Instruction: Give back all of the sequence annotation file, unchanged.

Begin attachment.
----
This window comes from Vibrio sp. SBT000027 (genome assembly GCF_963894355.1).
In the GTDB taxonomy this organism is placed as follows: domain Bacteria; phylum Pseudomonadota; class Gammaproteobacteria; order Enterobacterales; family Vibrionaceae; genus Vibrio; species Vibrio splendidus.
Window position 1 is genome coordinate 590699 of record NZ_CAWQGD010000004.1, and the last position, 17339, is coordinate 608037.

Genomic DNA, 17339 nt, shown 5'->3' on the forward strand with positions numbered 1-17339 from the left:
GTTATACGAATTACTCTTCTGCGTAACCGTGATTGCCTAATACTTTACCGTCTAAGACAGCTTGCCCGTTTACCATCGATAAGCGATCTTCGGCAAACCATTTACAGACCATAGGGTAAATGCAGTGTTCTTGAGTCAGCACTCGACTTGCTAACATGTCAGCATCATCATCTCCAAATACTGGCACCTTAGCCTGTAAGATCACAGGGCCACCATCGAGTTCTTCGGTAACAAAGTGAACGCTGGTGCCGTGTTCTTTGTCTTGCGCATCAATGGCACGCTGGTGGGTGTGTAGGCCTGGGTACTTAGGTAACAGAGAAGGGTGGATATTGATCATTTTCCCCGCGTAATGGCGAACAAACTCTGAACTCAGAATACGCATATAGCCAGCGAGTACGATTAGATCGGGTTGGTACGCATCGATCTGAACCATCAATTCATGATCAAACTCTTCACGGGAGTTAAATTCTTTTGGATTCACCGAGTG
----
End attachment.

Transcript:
This window comes from Vibrio sp. SBT000027 (genome assembly GCF_963894355.1).
In the GTDB taxonomy this organism is placed as follows: domain Bacteria; phylum Pseudomonadota; class Gammaproteobacteria; order Enterobacterales; family Vibrionaceae; genus Vibrio; species Vibrio splendidus.
Window position 1 is genome coordinate 590699 of record NZ_CAWQGD010000004.1, and the last position, 17339, is coordinate 608037.

Genomic DNA, 17339 nt, shown 5'->3' on the forward strand with positions numbered 1-17339 from the left:
GTTATACGAATTACTCTTCTGCGTAACCGTGATTGCCTAATACTTTACCGTCTAAGACAGCTTGCCCGTTTACCATCGATAAGCGATCTTCGGCAAACCATTTACAGACCATAGGGTAAATGCAGTGTTCTTGAGTCAGCACTCGACTTGCTAACATGTCAGCATCATCATCTCCAAATACTGGCACCTTAGCCTGTAAGATCACAGGGCCACCATCGAGTTCTTCGGTAACAAAGTGAACGCTGGTGCCGTGTTCTTTGTCTTGCGCATCAATGGCACGCTGGTGGGTGTGTAGGCCTGGGTACTTAGGTAACAGAGAAGGGTGGATATTGATCATTTTCCCCGCGTAATGGCGAACAAACTCTGAACTCAGAATACGCATATAGCCAGCGAGTACGATTAGATCGGGTTGGTACGCATCGATCTGAACCATCAATTCATGATCAAACTCTTCACGGGAGTTAAATTCTTTTGGATTCACCGAGTG